The Language of Passion

Art & Culture Magazine

Urdu has seen a welcome though unexpected revival following the anti-CAA protests.

Last December at the Shaheen Bagh protests, Urdu poetry seemed to gain a new lease of life. Revolutionary rhymes in Urdu conveyed the hope, resentment and anger of a people aroused. Some wrote couplets on posters and banners while others sang verses as a dirge for democracy. Urdu, once again, had become the language of defiance. 

Faiz Ahmed Faiz’s Hum Dekhenge seemed to be on everyone’s lips. Soon after the announcement of Citizenship Act Amendment and the National Registry of Citizens, people across the country were squatting in the streets in protest. “Hum dekhenge became synonymous with the CAA-NRC protests,” said Riya Bagariya, a student from Mumbai who made a documentary about the CAA-NRC protests. “An anthem is associated with dissent, highlighting so much that has gone wrong.”

While protestors spoke and shouted slogans in a multitude of languages, Urdu poetry best captured the spirit of the times and gave the movement its distinctive voice. From JNU to Shaheen Bagh, people rallied to the powerful verses of Habib Jalib’s Dastoor. As a vocalist sang, “Kyun daraate ho zindaan ki deewar se? Zulm ki baat ko jehl ki raat ko. Main nahu maanta, main nahi jaanta (Why do you threaten me with prison walls? This act of cruelty, this night of ignorance. I refuse to accept; I refuse to acknowledge it).” 

And not merely the voices, but banners, posters and walls were covered with verse. The words they carried, the emotions they evoked, like Inquilaab (revolution), Zulm (oppression) and taanashah (dictator) resonated with common people suddenly threatened with the loss of their homes, their country, their identity. Jamia Millia University and Shaheen Bagh became centres of resistance and Urdu was the language of the moment.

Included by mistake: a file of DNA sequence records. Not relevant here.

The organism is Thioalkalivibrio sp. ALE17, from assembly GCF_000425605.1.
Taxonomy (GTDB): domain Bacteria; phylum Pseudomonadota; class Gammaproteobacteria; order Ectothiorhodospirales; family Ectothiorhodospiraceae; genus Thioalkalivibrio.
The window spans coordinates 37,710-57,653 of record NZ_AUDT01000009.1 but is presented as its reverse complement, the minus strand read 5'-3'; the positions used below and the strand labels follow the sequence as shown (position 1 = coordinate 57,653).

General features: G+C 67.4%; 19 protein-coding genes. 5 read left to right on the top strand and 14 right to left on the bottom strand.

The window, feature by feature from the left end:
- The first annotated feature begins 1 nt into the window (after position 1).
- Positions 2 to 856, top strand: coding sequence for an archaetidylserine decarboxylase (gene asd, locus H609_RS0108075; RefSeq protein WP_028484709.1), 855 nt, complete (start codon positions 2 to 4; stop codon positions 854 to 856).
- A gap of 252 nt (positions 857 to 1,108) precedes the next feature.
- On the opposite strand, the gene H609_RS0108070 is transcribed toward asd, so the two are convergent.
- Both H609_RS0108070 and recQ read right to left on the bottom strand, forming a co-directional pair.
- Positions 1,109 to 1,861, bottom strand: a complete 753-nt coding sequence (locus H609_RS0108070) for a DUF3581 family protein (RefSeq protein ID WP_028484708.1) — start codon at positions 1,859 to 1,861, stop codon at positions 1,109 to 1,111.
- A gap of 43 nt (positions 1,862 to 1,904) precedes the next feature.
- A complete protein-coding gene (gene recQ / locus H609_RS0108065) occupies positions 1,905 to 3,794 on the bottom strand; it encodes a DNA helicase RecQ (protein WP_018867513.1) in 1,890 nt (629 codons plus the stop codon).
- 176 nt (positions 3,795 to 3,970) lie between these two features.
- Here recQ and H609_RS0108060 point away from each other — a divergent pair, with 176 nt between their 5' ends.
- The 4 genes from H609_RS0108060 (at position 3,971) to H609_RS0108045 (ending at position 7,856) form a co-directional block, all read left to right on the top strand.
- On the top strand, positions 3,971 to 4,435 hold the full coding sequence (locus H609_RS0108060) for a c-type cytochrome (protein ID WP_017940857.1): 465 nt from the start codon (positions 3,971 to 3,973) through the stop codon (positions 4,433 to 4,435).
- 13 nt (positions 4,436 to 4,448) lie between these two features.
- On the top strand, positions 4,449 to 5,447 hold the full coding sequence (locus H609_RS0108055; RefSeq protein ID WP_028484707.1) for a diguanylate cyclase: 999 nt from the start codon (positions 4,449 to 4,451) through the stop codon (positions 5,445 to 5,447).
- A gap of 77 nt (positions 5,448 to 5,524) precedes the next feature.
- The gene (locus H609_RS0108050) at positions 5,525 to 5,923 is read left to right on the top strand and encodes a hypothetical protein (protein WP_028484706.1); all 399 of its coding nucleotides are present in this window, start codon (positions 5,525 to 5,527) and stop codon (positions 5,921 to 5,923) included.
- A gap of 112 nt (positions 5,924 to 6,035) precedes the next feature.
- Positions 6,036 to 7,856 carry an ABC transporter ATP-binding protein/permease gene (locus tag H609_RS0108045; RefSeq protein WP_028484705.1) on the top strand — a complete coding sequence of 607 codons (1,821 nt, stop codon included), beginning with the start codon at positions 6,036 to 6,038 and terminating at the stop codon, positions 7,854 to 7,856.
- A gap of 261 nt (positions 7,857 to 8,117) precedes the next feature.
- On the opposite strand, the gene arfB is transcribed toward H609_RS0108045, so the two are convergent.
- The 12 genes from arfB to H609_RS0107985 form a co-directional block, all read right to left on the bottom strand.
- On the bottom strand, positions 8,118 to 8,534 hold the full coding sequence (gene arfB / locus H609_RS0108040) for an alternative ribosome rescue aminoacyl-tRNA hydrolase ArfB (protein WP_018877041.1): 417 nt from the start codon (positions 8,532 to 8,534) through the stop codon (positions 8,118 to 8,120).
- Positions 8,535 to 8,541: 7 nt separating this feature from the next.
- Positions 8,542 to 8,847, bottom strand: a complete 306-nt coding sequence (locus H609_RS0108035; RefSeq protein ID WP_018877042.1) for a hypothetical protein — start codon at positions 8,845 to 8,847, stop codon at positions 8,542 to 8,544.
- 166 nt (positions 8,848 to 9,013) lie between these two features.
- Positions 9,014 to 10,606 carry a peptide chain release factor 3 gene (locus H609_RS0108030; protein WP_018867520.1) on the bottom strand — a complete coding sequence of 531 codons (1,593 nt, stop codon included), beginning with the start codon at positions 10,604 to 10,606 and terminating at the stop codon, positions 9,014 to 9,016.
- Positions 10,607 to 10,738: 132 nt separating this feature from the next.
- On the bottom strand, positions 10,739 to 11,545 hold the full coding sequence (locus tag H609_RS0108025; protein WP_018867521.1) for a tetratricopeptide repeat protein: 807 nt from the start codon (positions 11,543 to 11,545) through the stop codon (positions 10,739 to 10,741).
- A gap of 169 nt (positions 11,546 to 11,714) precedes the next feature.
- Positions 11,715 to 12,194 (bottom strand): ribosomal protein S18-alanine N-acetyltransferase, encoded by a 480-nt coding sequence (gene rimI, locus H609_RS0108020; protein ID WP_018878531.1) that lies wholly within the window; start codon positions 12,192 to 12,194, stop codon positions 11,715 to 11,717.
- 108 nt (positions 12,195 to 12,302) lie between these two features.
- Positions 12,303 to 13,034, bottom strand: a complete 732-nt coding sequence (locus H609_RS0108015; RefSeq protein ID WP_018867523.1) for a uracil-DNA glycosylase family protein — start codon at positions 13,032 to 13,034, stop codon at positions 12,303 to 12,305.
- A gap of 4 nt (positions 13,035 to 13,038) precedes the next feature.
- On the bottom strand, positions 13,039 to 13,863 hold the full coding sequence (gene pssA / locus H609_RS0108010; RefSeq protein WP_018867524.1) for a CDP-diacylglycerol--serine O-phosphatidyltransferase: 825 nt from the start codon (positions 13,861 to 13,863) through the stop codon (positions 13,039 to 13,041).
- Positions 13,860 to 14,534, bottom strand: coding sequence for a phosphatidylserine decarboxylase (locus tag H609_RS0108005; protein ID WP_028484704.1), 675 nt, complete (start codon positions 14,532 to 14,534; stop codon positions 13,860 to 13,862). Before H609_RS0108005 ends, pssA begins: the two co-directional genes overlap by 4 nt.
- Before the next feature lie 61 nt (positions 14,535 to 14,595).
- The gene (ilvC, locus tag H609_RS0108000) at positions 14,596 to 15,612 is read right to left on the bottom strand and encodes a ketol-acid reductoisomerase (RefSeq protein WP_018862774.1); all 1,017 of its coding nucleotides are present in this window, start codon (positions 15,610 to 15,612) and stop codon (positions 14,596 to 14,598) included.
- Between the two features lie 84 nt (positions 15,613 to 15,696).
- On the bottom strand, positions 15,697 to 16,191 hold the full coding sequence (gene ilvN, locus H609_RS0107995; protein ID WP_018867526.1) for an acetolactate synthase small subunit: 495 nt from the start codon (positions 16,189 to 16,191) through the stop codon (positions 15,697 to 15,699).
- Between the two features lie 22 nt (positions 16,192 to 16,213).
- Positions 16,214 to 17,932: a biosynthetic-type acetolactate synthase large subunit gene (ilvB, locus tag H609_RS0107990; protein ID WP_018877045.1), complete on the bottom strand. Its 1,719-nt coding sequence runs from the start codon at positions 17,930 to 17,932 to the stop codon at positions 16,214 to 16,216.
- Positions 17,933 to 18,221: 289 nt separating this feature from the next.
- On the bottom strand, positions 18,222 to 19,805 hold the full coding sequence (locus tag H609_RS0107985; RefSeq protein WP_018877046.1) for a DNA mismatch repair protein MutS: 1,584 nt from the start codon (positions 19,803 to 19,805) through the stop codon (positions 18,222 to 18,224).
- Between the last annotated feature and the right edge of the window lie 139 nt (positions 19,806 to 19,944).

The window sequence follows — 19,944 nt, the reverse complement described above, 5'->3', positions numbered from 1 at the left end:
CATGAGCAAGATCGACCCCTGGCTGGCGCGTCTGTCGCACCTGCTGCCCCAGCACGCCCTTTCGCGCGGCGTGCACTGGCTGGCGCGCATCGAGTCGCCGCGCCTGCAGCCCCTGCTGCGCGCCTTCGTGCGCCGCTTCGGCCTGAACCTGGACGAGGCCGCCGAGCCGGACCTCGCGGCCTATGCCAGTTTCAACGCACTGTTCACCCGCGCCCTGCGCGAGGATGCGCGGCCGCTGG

One of the reasons why Urdu found such wide appeal is because it’s the voice of the oppressed. “I think Hindi and Urdu together is the culture of Jamia, so the same was reflected in this movement. Jamia has a strong voice of dissent which follows the ganga-jamni tehzeeb which is of brotherhood and unity in diversity,” said Naila Asim, a student protestor from Jamia. 
Young poets were inspired to step up and recite new verse. One such poet was Aamir Aziz, who held the nation in thrall with his Sab Yaad Rakha Jaega (Everything shall be remembered).

Said Diya Bachchani, a member of a documentary collective called Voice of Art, “I remember I went to Delhi for a college project and spoke to students of Jamia. One of them quoted some beautiful Urdu lines from Kaifi Azmi’s Aurat which hit me so hard. “Qadr ab tak teri taarikh ne jaani hi nahi, teri hasti bhi hai ek chiz jawani hi nahi (History has still not acknowledged your worth, your existence too is as real as your youth).” 

These protests somehow brought back the essence of Urdu, a language that is sadly dying in India. The wealth of ideas on display wasn’t confined to the issues that provoked the protests. A couplet by Allama Iqbal, featured prominently on banners, extolled the worth of women: Tu Shaheen hai, parwaz hai kaam tera (You are an eagle, flight is your vocation). That was apt, as women provided much of the leadership in the protests.

Also, websites like Ishq Urdu and Rekhta were quick to grab the attention of youngsters by posting couplets written by a range of poets and translated into English, which allowed even non-Urdu speakers to comprehend and share their sentiments. Thus overnight, Urdu became a common language among people from all walks of life, crystallising the essence of the protestors’ collective feelings and acting as a catalyst for the movement.

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